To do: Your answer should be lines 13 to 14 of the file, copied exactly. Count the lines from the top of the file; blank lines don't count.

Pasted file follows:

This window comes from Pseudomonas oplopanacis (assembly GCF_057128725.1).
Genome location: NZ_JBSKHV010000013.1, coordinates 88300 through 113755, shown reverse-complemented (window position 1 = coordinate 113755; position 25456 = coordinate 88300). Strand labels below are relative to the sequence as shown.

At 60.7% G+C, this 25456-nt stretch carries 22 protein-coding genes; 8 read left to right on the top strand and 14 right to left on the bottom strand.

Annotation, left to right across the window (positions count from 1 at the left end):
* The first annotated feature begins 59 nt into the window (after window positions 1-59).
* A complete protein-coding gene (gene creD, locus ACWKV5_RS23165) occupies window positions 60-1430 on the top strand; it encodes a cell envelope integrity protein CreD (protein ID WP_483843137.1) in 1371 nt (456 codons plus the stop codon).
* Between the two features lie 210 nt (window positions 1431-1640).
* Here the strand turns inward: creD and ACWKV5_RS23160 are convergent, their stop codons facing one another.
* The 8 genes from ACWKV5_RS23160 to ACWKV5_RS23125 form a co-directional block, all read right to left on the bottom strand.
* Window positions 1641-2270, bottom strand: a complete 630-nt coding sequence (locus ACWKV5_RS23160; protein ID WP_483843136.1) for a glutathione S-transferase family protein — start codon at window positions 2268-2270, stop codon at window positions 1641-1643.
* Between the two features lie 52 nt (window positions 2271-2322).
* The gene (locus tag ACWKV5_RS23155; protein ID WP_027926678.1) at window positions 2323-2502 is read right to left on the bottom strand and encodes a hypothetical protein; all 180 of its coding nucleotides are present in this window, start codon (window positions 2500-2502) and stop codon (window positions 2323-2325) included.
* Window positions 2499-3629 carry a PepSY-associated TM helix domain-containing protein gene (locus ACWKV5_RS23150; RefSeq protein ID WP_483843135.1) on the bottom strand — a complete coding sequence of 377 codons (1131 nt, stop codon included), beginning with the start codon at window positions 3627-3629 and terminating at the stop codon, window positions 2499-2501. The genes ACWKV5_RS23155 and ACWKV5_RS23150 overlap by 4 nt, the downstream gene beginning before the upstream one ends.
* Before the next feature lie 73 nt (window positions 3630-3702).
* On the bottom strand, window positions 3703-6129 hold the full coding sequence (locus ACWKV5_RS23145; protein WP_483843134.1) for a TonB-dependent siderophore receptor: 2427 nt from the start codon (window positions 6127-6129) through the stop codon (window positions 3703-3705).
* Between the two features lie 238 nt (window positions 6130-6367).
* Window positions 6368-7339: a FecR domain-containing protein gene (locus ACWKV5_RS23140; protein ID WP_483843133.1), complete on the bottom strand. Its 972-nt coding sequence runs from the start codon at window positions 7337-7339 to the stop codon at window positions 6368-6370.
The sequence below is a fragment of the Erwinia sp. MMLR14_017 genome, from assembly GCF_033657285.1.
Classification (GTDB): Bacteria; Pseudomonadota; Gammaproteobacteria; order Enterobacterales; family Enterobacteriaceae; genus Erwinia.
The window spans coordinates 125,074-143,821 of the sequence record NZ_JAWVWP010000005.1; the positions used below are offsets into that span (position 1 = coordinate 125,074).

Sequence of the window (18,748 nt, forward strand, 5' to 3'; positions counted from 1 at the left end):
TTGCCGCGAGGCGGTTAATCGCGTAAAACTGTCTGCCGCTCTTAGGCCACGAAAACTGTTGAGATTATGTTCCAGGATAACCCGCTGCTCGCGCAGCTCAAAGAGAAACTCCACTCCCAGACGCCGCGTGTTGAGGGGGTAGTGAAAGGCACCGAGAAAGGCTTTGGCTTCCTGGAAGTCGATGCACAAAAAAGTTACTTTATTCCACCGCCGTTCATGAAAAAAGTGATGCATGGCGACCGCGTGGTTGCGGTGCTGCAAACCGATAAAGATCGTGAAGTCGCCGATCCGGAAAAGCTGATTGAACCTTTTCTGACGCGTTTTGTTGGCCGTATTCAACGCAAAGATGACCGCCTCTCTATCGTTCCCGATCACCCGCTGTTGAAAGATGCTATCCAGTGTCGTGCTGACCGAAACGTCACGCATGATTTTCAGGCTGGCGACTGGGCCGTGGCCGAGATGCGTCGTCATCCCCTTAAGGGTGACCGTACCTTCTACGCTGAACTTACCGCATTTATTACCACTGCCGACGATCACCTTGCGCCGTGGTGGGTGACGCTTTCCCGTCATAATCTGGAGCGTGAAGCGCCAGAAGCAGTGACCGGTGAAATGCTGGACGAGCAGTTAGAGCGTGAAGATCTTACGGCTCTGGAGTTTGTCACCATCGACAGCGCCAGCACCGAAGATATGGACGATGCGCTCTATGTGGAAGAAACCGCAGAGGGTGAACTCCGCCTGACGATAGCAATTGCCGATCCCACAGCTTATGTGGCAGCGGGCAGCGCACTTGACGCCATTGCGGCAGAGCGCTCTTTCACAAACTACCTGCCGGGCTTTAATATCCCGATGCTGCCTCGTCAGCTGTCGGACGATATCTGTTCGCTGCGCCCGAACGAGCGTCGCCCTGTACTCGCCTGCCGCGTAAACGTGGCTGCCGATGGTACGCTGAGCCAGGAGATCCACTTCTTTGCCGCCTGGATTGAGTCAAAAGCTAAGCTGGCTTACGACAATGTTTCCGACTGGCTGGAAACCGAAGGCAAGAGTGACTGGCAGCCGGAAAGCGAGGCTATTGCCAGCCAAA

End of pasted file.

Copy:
* Window positions 2499-3629 carry a PepSY-associated TM helix domain-containing protein gene (locus ACWKV5_RS23150; RefSeq protein ID WP_483843135.1) on the bottom strand — a complete coding sequence of 377 codons (1131 nt, stop codon included), beginning with the start codon at window positions 3627-3629 and terminating at the stop codon, window positions 2499-2501. The genes ACWKV5_RS23155 and ACWKV5_RS23150 overlap by 4 nt, the downstream gene beginning before the upstream one ends.
* Before the next feature lie 73 nt (window positions 3630-3702).